As graduation looms just around the corner for seniors, I can’t help but to think, “I’m so glad I’m not one of them.”

Adrienne Roberts

Like most students, I change my idea of what I want to be when I “grow up” more times than is probably sane. After listening to career panels, I can usually eliminate three different jobs I once thought I might have had an interest in. Internships have taught me more about what I know I don’t want in a job than what I can actually envision myself doing in the future.

I have a high and definitely unrealistic expectation that my first job out of college will be my dream job. And I know it’s unreasonable thinking. But I view a career as finding something similar to a soul mate. The thought of never finding a career that’s fulfilling and exciting scares me more than never finding a human companion. Many other students feel the exact same way.

MTV recently released a study called “No Collar Workers” (ouch), which surveyed 509 people in the millennial generation, who they defined as people in their twenties and thirties. The results proved that people my age are feeling the same way I am, even if comes at the cost of actually having a job. Half of those surveyed would rather not have a job than have one they hate. Eighty percent of millennial workers want regular feedback and recognition at their workplace.

The study also finds that millennial workers believe their bosses can learn something from them, and many want to decide how to do projects at work. The results painted a picture that made my generation seem self-absorbed, idealistic and, well, quite possibly out of touch.

It’s unsettling to read studies like these because there’s such a dichotomy between what we want and what we can reasonably expect. We’re still feeling the effects of a recession. We crave creative opportunities. Jobs are scarce. We need a career that fulfills us. The list, unfortunately, goes on.

But really, it’s more than just thinking we’re intellectual wonders. We want something out of our careers that previously hasn’t been discussed. It’s not about working 9 to 5 and bringing home a decent paycheck anymore. We want to form connections with our work. We crave collaboration with others, including our supervisors. And we don’t want to blindly follow calling orders.

Many of us have been raised to embrace our uniqueness, and most of the classes at the University support this. Many are theory-based, emphasizing critical thinking and writing. Even this week, the University was praised for its teaching style on The Colbert Report. But, this kind of learning doesn’t always translate to technical and specific skills needed for many jobs.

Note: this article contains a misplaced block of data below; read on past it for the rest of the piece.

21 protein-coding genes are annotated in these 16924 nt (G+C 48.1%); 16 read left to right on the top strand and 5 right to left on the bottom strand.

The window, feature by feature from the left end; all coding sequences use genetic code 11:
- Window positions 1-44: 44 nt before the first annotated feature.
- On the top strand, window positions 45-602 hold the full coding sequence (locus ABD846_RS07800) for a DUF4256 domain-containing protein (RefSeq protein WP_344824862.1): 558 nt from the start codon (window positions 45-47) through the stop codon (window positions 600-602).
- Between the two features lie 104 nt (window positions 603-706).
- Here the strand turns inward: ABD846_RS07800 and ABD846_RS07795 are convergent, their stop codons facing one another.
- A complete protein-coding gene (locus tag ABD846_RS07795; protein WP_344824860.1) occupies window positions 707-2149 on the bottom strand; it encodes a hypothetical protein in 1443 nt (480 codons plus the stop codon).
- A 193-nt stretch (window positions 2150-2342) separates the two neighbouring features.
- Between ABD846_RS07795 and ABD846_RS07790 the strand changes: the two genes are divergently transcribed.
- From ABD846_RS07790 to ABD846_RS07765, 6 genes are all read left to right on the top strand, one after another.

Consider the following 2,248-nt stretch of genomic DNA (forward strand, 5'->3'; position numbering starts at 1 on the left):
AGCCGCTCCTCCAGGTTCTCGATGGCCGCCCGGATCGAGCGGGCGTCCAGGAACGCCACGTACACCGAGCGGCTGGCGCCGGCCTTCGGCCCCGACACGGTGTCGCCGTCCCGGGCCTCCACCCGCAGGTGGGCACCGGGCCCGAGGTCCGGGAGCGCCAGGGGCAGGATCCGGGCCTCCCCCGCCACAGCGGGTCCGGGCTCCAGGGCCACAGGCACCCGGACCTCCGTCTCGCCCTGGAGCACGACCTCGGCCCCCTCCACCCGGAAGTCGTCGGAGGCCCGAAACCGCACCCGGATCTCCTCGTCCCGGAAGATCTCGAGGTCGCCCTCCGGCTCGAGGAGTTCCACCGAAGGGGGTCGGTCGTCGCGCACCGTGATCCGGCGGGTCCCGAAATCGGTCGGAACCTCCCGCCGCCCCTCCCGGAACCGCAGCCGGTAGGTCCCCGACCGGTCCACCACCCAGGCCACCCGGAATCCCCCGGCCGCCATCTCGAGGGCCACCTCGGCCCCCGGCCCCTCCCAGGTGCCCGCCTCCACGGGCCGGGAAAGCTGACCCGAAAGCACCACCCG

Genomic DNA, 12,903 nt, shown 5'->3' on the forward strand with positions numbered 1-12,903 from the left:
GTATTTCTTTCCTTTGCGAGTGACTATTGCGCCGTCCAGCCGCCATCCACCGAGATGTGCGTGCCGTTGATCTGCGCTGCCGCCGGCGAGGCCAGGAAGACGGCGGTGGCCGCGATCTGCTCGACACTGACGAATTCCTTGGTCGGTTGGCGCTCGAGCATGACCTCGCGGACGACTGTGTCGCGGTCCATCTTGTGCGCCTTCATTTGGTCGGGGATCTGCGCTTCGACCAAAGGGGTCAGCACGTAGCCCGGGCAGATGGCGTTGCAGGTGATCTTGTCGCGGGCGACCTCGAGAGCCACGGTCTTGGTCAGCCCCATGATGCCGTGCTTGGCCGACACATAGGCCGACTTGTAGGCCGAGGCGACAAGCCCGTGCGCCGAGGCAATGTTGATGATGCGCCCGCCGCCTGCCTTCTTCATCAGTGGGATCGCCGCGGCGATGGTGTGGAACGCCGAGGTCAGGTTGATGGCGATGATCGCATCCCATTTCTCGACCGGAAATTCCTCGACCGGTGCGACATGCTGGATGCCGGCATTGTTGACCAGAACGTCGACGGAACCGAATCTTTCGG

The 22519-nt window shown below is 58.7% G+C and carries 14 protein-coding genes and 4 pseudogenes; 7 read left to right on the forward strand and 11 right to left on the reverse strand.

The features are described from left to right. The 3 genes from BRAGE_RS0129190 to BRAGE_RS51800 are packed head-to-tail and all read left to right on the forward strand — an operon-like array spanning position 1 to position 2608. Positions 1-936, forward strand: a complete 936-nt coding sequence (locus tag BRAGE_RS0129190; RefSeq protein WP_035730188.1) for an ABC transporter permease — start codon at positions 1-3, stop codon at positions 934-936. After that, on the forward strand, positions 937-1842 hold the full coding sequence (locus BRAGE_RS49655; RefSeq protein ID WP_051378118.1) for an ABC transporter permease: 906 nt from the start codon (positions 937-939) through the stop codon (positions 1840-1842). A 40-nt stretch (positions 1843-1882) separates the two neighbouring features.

It’s not impossible to reconcile these competing interests. The biggest thing I think we can do as students soon entering the workforce is to realize that our first job may not be our dream job. And that’s a little difficult to imagine for some. I’ve always had this romantic idea of finding an entry-level job at a company or government agency I loved and then working my way up. That’s just not the case for most people, nor is it practical.

We need some sort of income, thus we need jobs. We can’t afford to be selective to such an extent that we inhibit ourselves from gaining valuable experience, wherever it may come from.

Employers need to understand that we have valuable skill sets that can be intentionally enhanced in certain ways. Collaborative working and creative input are what we desire, thus making the results of our work much richer and, consequently, more valuable.

Post-college life is frightening. Even though I still have plenty of time left to decide where my life is heading, I consider more career prospects than I probably should. We, as a generation, are much more active in obtaining internships and preparing for careers early on. So it’s intimidating to hear that what we yearn for in a job may not exactly match reality.

Ultimately, it’s important to remember that with any story of happiness, you have to go through a few — or many — bad relationships to eventually find it. It’s just as important to remember that in the end, there is a career out there for you, and now is the time to take the classes and participate in the extra-curricular activities you love. Because if you are indifferent to the career path you will soon be on, you may be stuck in a bad marriage with no escape in sight.

Adrienne Roberts can be reached at adrirobe@umich.edu.

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